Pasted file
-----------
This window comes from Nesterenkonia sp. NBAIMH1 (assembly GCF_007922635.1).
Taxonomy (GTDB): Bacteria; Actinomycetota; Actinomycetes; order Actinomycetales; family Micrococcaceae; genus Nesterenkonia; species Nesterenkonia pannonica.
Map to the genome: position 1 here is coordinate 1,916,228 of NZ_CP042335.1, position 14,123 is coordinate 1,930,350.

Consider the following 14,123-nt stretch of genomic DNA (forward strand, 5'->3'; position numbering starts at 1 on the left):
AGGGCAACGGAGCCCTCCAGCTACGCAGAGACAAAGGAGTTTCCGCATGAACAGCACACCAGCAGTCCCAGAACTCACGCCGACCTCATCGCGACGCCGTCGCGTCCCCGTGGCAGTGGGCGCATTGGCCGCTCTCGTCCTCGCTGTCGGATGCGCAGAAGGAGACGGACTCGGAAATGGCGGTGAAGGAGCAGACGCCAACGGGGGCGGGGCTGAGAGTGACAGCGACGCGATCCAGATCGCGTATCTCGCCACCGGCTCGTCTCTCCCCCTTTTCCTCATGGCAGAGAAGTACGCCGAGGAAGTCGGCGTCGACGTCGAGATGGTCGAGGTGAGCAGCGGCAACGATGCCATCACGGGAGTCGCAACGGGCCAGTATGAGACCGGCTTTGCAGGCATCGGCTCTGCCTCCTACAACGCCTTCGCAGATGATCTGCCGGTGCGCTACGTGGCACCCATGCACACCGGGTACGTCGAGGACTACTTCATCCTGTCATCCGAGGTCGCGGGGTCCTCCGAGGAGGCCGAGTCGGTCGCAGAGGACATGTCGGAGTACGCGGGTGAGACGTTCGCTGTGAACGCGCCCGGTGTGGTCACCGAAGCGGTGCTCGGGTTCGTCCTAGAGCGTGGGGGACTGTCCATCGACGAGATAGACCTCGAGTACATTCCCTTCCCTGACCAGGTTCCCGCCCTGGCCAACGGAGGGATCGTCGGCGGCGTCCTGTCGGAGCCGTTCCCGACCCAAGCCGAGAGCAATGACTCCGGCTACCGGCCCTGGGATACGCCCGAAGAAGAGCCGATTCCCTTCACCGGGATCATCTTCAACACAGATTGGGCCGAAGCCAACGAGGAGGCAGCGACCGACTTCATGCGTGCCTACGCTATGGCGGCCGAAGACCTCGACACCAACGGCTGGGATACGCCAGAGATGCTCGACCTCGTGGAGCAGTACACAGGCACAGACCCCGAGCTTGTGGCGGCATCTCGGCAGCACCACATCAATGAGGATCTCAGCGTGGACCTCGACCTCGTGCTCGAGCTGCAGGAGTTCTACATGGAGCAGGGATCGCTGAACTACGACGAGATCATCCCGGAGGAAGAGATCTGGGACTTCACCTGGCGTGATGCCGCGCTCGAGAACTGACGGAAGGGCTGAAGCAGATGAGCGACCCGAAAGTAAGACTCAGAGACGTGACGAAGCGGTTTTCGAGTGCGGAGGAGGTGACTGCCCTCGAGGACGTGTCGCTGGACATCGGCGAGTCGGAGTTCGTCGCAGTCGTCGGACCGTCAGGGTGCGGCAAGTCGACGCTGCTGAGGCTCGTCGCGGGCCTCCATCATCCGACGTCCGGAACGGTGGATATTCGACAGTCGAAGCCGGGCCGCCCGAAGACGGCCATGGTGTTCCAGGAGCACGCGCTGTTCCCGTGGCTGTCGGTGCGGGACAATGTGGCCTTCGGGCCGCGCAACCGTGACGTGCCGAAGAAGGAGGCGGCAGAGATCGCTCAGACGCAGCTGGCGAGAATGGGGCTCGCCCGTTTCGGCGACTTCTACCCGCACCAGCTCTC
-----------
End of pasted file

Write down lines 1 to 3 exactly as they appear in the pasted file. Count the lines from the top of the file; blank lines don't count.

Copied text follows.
This window comes from Nesterenkonia sp. NBAIMH1 (assembly GCF_007922635.1).
Taxonomy (GTDB): Bacteria; Actinomycetota; Actinomycetes; order Actinomycetales; family Micrococcaceae; genus Nesterenkonia; species Nesterenkonia pannonica.
Map to the genome: position 1 here is coordinate 1,916,228 of NZ_CP042335.1, position 14,123 is coordinate 1,930,350.